Morrisroe, Nadine (2009) The role and purpose of citizens’ panels: a case study. Masters thesis, Durham University.
Central government has been consistent in its rhetoric about the need for local authorities to consult and engage with local people in decision-making since the implementation of the Local Government Modernisation Agenda. Local authorities have responded to this and other imperatives by providing a range of participation opportunities for local people. Citizens' panels are one such approach that has risen in prominence since 1997.This thesis considers the expectations and implementation of citizens' panels and their future role with reference to a detailed examination of a case study panel and emerging national policy. The case study draws on my own experiences and observations as practitioner-researcher, documentary analysis, interviews with council officers and a survey of panellists. The study reveals that in common with other local authority panels, the panel did not achieve some of the initial expectations and suffers from some of the wider difficulties experienced by public participation. The panel has however found a role for itself and succeeds in getting a large group of people more involved in local government. The study concludes that there is potential to build on this and in doing so help to deliver on the national policy agenda and better achieve panellist expectations. The panel can only truly flourish however if some of the unresolved issues regarding public participation are addressed including the extent to which central government and the local authority create an environment in which the benefits of public participation can truly be met and the extent to which local people respond to this.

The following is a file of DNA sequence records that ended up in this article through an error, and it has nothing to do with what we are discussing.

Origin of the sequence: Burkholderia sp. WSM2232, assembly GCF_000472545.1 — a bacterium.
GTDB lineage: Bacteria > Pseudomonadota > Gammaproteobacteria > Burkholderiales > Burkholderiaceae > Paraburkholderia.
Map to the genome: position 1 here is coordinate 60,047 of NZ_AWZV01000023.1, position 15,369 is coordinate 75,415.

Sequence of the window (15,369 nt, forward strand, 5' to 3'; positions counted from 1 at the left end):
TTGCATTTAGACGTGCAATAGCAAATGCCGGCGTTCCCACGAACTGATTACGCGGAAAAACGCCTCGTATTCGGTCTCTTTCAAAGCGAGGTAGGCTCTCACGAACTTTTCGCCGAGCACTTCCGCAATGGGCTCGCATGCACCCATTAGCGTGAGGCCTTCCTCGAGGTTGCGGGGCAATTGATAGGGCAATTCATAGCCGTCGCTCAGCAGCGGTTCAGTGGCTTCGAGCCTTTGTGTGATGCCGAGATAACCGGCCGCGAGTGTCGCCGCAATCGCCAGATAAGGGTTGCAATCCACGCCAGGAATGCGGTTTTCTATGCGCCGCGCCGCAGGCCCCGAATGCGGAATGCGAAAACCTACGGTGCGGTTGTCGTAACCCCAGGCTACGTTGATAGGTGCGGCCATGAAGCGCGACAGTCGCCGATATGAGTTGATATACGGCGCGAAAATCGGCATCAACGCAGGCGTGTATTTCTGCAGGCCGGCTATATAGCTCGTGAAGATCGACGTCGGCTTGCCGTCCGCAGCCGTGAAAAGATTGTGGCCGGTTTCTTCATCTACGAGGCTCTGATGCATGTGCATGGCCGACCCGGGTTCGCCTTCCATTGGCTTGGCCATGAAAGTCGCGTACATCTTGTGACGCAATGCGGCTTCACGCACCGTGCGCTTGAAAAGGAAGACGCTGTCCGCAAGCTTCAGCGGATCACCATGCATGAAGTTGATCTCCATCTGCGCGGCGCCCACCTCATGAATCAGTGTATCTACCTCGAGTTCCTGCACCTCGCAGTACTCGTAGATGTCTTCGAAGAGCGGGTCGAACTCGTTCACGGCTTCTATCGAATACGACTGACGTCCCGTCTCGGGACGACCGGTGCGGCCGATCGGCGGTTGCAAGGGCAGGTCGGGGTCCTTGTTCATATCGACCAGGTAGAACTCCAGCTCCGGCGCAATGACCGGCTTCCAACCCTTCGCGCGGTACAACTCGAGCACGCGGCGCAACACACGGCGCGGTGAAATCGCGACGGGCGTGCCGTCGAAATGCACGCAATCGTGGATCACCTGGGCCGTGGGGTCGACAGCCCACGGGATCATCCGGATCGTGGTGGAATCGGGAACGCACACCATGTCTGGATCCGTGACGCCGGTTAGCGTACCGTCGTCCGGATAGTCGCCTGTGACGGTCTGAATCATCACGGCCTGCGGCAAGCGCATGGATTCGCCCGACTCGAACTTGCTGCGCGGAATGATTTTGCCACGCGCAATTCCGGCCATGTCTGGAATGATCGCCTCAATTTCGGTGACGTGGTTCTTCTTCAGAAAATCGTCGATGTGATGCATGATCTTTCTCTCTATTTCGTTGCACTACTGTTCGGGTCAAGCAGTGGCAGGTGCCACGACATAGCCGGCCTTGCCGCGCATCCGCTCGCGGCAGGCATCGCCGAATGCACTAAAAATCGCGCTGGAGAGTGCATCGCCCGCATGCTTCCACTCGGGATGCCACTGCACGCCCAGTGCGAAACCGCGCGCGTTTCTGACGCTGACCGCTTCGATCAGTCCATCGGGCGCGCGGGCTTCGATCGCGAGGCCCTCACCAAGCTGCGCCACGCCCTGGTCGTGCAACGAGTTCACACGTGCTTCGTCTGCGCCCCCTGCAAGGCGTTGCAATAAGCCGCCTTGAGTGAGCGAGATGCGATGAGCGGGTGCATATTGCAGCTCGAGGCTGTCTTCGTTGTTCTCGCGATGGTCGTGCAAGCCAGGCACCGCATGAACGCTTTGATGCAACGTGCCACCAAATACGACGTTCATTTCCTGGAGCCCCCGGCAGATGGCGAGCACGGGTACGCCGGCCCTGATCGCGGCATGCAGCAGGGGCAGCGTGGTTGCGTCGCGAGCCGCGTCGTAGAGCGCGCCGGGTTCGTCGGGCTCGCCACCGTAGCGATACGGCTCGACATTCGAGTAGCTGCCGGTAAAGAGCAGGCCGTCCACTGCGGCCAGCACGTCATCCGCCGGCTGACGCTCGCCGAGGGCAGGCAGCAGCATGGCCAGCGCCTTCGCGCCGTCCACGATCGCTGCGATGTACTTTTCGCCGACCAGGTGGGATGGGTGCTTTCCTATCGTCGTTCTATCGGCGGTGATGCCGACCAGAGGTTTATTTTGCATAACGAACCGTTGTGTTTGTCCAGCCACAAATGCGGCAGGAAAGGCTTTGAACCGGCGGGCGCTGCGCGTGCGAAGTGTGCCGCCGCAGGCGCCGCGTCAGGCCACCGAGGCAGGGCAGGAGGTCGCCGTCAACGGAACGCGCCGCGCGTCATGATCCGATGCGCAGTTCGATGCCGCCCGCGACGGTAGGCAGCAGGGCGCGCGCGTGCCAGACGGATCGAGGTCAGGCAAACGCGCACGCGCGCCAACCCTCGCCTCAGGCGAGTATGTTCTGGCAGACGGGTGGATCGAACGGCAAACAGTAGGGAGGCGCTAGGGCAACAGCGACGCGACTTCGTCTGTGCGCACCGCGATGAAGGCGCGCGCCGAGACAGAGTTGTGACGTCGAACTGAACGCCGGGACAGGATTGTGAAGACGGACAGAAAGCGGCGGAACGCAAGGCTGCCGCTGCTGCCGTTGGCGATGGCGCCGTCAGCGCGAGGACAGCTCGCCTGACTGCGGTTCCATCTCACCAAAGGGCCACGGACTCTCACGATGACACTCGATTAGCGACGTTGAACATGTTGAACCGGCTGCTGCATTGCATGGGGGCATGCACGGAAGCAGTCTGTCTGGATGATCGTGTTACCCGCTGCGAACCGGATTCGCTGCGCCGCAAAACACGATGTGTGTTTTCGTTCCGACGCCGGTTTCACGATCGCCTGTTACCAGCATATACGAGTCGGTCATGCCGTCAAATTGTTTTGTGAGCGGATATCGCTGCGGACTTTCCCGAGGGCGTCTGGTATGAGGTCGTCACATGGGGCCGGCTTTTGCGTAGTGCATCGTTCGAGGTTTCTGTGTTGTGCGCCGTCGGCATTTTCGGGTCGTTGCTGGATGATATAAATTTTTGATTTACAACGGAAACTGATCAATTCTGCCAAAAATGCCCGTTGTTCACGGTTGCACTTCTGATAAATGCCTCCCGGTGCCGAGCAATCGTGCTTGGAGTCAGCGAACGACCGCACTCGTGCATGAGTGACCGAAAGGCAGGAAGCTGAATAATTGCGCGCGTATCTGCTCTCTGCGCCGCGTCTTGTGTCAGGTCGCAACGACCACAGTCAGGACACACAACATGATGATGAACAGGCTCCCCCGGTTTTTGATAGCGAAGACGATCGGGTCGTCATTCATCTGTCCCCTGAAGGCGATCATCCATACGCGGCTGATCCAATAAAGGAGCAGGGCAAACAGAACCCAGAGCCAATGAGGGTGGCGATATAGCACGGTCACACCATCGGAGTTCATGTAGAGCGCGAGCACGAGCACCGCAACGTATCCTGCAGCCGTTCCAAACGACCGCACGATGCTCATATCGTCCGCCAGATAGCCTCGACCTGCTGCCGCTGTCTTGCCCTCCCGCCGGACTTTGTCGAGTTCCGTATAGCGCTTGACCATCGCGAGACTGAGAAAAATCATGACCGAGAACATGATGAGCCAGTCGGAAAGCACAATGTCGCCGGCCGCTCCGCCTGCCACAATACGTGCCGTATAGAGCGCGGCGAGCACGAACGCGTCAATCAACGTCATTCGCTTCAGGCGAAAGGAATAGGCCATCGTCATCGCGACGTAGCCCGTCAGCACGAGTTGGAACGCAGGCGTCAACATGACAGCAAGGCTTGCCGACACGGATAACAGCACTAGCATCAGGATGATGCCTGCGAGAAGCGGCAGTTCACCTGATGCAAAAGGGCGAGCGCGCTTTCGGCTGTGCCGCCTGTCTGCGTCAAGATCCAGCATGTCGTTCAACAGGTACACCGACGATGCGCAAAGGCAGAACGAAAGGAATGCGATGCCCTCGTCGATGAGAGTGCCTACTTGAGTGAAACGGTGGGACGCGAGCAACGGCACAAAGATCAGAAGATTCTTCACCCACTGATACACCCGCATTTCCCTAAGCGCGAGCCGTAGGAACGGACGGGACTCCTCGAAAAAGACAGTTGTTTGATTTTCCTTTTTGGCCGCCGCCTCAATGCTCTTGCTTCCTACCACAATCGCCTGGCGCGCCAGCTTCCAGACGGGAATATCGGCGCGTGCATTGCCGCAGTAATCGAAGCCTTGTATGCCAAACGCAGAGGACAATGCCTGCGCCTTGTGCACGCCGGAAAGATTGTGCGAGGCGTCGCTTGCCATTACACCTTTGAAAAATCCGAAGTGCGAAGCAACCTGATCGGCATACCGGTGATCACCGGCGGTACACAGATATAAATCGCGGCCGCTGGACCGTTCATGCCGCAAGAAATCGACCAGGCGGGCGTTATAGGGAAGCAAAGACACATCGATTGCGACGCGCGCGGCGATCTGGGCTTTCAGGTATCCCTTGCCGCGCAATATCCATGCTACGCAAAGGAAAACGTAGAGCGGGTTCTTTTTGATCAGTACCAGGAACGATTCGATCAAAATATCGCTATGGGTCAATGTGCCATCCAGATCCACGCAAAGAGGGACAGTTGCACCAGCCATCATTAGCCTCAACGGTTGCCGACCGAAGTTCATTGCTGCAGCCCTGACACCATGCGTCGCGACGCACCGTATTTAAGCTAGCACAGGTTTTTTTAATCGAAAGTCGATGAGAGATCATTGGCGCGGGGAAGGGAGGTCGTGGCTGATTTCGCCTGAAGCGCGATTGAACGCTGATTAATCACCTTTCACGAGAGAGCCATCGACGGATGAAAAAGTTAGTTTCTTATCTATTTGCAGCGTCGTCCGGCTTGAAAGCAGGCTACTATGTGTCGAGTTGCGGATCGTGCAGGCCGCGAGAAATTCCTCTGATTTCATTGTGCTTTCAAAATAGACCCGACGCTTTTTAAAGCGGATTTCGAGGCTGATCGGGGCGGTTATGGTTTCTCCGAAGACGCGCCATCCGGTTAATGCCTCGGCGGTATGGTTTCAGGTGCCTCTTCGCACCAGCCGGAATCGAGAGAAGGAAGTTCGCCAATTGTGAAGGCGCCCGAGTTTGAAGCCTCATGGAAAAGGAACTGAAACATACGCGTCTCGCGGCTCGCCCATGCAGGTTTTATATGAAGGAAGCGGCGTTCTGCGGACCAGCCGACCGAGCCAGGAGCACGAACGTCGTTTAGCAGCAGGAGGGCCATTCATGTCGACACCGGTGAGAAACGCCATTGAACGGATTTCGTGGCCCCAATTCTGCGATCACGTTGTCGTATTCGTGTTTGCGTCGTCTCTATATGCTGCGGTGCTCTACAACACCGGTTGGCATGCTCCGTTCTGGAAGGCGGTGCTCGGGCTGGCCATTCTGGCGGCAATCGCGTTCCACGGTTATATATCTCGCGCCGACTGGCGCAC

|Item Type:||Thesis (Masters)|
|Award:||Master of Arts|
|Copyright:||Copyright of this thesis is held by the author|
|Deposited On:||08 Sep 2011 18:25|